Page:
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MARGARET MARY


It is with great sadness that I report the death of Margaret Mary Valentine, age 58, due to the effects of Pancreatic Cancer. Margie rejoined her beloved parents on January 31, 2006, at 9:00 PM, in the presence of her brother, sister, and devoted niece and nephews. My wife's Aunt and Godmother was truly a wonderful person, and everyone that knew her loved her, and everyone that loved her, will miss her. We have been reading posts on this board since August '05, and like so many others, have learned so much and are forever thankful for the honest sharing of other's experiences and stories. To that end, I also want to tell the story of Margie's journey, for those very same reasons. Knowledge is power, and power is hope, and eventually a cure. This was her time, and God has called her home, as all of us will be one day. We are angry now, but will try not to point blame or pass judgement. My wife and I are 1000 miles away, so some information was lost over the miles, or misunderstood. But, this is what we saw and thought. Marg was dx in early September of 2005, after having noticeable symptoms (pain) in July, but as with so many others, the initial dx was a tumor on her pancreas, and some questionable 'spots' on her liver. We now believe she was Stage IV, with mets to the liver, but back then thought we were only fighting a growth. Her first CA-19 was 11,000, and the doc noted that was very high, with a 'normal' range of 0 - 37. We never again heard another CA-19 number, but didn't need to. Pain was what brought her initially to the doctor. Her first public symptoms (we never found out how long she may have known something was wrong. She was a surgical RN and all of her friends were medical, but she was private with any concerns) were an uncomfortable pain in the middle of her stomach, and an almost overnight shoot up of her blood sugar. Besides, she just felt lousy, with frequent indigestion. The doc started her on an insulin pill in July '05, but Marg stopped taking it because it seemed like the pain was worse. She was handling the indigestion with antacid, and was all over the doctor to treat the pain. After a nice family vacation in early August '05, the doc ordered the tests (more blood work, ct scan) needed to start finding out what was going on. In early September, the doctor did a laproscopic surgery (EUS) to get a look at the area, take a biopsy and do a wash of the area for analysis. And, since it was a surgical procedure, they delayed the start of chemo because of the 'one week rule', or whatever it is when they say something can't start until sufficient time has passed. This actually caused a two week delay, because of the timing of her chemo start date. I think in terms of PC, this is kind of like the 20 minute rule for swimming after eating. Does it really accomplish anything? In this instance, time is a killer, especially with an aggressive cancer. PC doesn't abide by any rules. Should we? The doctor (not an onc) said that he wouldn't tell her everything was fine and wouldn't tell her everything was fatal, but it was up to him and us and her to find out as much as we could and then decide how to proceed. I think he knew the prognosis from the beginning, and we quickly found out the statistics, but didn't want to take away the hope. OK, fair enough. We were into getting her to a cancer center, talking to Dr. Fine, etc., but she settled on her case going before a University Medical Team, who would help chart her treatment. I now think we all wasted valuable time waiting, and waiting, and waiting, for test results, meetings to occur, chemo to start, etc. To control the pain, they tried an endoscopic alcohol swab of the suspected nerves, but she had a reaction to the alcohol, and also again more pain. It wasn't a good experience, so that didn't work for her. Marg was able to get into a clinical trial in October, using Gemzar and Avastin. We think she was in the group that had the Avastin, because the first two treatments really laid her low. So low, in fact, that she didn't continue the chemo. Her chemo schedule was every Friday, 3 on, 1 off, thinking that she would have the weekend to recover and could actually go back to work during the week. This never panned out, but that was the plan. The pain was the main target throughout the first several months of her ordeal. No matter what was tried, they couldn't sustain pain relief for more than a few days. Most of the time, she pegged her pain at a 7-9 level, and this affected her eating, outlook, everything. The patches only worked sporadically, and she was better in the hospital when they could give her the liquid form. The pill forms never seemed to kick in fast enough or stay around long enough. So, she checked herself back into the hospital at least twice just for the pain. They tried to do an intrathecal procedure (celiac nerve block), but that failed to show promise the first time. The second time it was tried, it worked. They put an intrathecal pump in place, and her pain dropped immediately to the 2-3 level, and stayed there until the end when pains started coming from different locations. Our main take on the pain is that if the intrathecal pump had been tried earlier, her quality of life over at least two months would have been drastically improved. I don't know, or understand, why this isn't tried sooner, and I hear that there are dangers with this procedure, but, My God, the pain was going to kill her before the PC ever did. And, I think she would have been more tolerant of the chemo side effects if the pain hadn't been so intense and constant. Marg stopped eating sometime in October. The chemo nausea, the feeling of fullness, the overall lack of an appetite, all combined to effectively take food out of the picture. TPN was tried for a week or so around Thanksgiving, but this too made her uncomfortable and seemed to cause even more pain. So, she told them to stop. I believe that she had lost over 100 pounds by Christmas, and it was fortunate that she had it to lose, but her strength also seemed to go hand in hand with her weight loss. By the New Year, she was effectively bedridden, but the plan was to always get her up and moving and get some strength back. That never happened. She also developed an e coli infection in a bed sore, and so that became another battle to fight, along with the normal infections one picks up in the winter. After the chemo was halted, she agreed to daily radiation treatments in early November, mainly for pallative reasons, and that seemed to help somewhat. Again, the intrathecal pump was a key to her making it through Christmas and January. She would not have made it longer if the pain was still 7-9. Hospice was discussed several times, and calls were made, but they were never needed. In the middle of January, she went to a nursing home for rehabilitative plans, but came back to the hospital January 26 due to edema and a purple color in her feet. She also had a pulmonary embolism in January, which had to be battled too. On Saturday, January 28, she asked that all liquids, meds, etc. be stopped, and that she just wanted to be comfortable. Dilaudid and morphine were what allowed her to make it peacefully through the last few days, and a small amount of oxygen to keep her breathing painfree. My advice, at the end of the day, is to immediately read everything you can get your hands on, starting with this board, PanCAN, etc., to constantly pursue solutions, to push harder for test results, and not to wait for other's decisions on your life. Why do you (the medical community) put up with the waiting on this cancer? Others on this board have also complained bitterly at the slowness of the 'process'. How can you wait, when you know this is an extremely aggressive cancer, and days and hours may be critical to starting a procedure that will shrink the tumor so surgery can occur. We literally lost months, waiting. Shame on you for not banding together as a national community (and I don't mean PanCAN - God Bless you!) to fight this disease, and disseminate vital information routinely to the field. Isn't 32,000 people every year enough? How many do you need to die to get a plan together? And to those of you who can't take the time to patiently or compassionately deal with this scared patient, get out of the business. Go into reseach where you don't have to look them in the eye and try to calm their fears. But to those of you who battle in the trenches every day, caringly and compassionately, against the terrible odds, please don't give up. There will be a cure for this beast, and there will be genetic or other tests developed to indicate tendancies to PC. Donate to PanCAN, wear purple, don't ever give up hope. I want to again thank all of you on this board for your unsolicited advice and free sharing of personal and intimate information. You answered so many of our unanswered questions, and our knowledge of this beast grew quickly. We, like all others, only wish that knowledge meant a cure, but it was not to be for Margaret. But, you will always be our heroes. Those of you who are still fighting, and winning, the good fight, and those of you who, even though in great emotional pain, have shared your experiences so that others can benefit. Maryg, Luis Belo, Carol (tx), Blue Bird, Just Me Jill, Wielly, elismoser, Mal, Irmy's Bill, darlene-ca, Johnny Jr, Brad Livestrong and so, so many others, you gave us hope when there was none, understanding when it was impossible to understand, and comfort at the end, when all there is to do is cry. My only gift, and a small one at that, is to pass to you what was passed to me many years ago. In the middle of several simultaneous tragic events in my life (divorce papers, loss of job, father's death, sister dx w/leukemia), I opened a fortune cookie and it simply said, 'Happiness is in your future.' I still carry that with me today, and although it didn't happen the next day, or month, or even the next year, happiness did return to my life. I wish that simple gift too, for each of you, our heroes, and your loved ones, either now in this life, or when you get to where you are going.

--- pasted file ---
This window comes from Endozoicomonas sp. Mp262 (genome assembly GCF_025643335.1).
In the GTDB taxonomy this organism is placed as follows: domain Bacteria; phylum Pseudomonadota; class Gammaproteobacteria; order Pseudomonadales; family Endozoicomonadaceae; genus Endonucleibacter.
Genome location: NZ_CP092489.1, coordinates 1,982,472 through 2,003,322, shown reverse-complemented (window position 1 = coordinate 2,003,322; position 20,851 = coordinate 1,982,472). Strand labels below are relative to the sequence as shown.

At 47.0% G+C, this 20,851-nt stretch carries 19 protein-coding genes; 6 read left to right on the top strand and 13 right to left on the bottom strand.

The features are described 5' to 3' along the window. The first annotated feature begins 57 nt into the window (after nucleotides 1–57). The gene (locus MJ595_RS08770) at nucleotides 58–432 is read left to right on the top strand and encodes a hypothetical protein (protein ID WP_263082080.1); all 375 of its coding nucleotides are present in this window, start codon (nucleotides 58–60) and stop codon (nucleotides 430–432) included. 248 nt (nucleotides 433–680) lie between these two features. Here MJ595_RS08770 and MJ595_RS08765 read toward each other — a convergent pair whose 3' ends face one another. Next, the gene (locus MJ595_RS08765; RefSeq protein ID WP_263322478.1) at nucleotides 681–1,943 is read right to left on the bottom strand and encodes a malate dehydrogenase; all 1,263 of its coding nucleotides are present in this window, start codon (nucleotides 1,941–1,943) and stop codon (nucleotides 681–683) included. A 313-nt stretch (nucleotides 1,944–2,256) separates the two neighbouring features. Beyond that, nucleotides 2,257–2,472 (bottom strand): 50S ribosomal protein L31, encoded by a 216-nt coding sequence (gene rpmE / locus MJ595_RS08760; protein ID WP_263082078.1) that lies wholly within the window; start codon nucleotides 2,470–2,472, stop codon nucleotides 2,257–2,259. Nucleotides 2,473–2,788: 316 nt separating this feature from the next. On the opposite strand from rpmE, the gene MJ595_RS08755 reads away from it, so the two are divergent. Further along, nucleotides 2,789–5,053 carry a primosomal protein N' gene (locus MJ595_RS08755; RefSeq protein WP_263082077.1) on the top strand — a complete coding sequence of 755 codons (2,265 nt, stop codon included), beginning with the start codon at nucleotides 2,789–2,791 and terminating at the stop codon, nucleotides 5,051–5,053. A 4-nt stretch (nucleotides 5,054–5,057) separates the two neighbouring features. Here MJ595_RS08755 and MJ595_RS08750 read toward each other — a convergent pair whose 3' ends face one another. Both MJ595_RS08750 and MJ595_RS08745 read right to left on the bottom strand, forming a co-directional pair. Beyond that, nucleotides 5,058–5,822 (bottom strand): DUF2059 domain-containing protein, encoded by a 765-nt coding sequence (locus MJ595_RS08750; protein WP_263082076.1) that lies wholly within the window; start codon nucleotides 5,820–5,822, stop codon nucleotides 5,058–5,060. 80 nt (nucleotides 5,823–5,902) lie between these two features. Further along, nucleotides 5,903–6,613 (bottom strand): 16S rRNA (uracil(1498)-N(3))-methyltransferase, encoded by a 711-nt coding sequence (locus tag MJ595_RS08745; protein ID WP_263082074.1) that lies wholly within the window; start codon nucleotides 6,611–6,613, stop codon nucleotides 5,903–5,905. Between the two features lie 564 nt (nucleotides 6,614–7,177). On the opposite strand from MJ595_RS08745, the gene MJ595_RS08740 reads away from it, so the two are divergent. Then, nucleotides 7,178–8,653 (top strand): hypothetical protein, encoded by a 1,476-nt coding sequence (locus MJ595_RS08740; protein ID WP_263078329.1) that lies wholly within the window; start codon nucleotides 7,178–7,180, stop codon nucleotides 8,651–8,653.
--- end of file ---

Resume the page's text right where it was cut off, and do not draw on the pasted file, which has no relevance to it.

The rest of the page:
Mike & Krista




Posted 04/11/2006 03:20 pm by Mike & Krista
E-mail Address: mccormick@1scom.net